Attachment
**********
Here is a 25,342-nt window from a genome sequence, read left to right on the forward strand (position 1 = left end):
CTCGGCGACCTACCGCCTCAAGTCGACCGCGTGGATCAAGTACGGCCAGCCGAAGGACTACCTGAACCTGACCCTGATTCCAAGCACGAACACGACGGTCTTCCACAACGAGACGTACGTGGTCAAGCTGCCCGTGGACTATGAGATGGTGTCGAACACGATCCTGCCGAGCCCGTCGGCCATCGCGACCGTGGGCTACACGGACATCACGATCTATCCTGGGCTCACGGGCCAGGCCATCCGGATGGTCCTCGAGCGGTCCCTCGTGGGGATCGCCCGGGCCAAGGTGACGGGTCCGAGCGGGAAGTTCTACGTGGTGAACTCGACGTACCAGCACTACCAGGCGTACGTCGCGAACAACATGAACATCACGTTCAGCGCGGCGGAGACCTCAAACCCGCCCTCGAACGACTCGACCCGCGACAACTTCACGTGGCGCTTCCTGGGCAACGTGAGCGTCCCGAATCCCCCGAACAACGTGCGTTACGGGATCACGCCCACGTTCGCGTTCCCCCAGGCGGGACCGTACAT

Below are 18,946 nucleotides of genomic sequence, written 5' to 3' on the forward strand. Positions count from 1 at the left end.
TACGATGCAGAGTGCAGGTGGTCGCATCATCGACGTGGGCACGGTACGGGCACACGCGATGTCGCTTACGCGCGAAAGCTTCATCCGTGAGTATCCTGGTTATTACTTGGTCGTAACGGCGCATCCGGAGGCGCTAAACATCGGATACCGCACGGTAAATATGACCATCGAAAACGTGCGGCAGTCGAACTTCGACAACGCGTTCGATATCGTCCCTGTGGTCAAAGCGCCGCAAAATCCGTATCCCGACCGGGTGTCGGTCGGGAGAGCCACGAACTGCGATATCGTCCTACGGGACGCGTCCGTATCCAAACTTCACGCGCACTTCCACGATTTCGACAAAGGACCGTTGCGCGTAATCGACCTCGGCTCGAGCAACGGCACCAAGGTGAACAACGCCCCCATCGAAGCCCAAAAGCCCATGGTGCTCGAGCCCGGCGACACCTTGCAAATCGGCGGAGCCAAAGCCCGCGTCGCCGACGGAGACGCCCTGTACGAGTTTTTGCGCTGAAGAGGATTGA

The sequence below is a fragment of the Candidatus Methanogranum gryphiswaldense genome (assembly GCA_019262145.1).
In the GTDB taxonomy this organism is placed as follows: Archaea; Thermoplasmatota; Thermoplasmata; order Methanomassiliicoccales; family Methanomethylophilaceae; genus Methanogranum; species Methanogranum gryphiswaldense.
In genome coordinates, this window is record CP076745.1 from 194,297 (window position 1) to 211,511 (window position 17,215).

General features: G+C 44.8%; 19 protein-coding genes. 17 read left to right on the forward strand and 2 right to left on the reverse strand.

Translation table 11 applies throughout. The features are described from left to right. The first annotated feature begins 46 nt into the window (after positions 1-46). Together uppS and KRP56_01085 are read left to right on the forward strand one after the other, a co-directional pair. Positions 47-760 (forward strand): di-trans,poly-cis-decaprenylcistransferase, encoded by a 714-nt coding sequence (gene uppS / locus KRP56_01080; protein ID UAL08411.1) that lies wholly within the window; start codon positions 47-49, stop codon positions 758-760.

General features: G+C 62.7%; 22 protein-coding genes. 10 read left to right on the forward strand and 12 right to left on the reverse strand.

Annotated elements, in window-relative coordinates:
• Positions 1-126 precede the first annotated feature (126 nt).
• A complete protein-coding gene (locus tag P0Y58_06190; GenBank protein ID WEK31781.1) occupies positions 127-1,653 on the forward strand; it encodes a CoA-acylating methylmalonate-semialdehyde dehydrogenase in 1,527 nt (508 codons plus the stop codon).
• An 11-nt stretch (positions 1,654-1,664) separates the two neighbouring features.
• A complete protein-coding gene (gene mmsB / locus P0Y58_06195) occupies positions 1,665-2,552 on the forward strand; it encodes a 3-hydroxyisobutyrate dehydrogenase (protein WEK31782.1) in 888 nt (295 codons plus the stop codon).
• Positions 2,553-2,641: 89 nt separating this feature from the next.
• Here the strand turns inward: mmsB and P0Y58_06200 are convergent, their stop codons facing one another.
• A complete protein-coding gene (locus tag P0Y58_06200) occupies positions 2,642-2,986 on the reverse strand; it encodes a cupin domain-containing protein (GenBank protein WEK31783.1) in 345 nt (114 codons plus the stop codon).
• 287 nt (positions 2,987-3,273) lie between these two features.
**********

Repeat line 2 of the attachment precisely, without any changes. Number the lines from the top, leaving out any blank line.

CTCGGCGACCTACCGCCTCAAGTCGACCGCGTGGATCAAGTACGGCCAGCCGAAGGACTACCTGAACCTGACCCTGATTCCAAGCACGAACACGACGGTCTTCCACAACGAGACGTACGTGGTCAAGCTGCCCGTGGACTATGAGATGGTGTCGAACACGATCCTGCCGAGCCCGTCGGCCATCGCGACCGTGGGCTACACGGACATCACGATCTATCCTGGGCTCACGGGCCAGGCCATCCGGATGGTCCTCGAGCGGTCCCTCGTGGGGATCGCCCGGGCCAAGGTGACGGGTCCGAGCGGGAAGTTCTACGTGGTGAACTCGACGTACCAGCACTACCAGGCGTACGTCGCGAACAACATGAACATCACGTTCAGCGCGGCGGAGACCTCAAACCCGCCCTCGAACGACTCGACCCGCGACAACTTCACGTGGCGCTTCCTGGGCAACGTGAGCGTCCCGAATCCCCCGAACAACGTGCGTTACGGGATCACGCCCACGTTCGCGTTCCCCCAGGCGGGACCGTACAT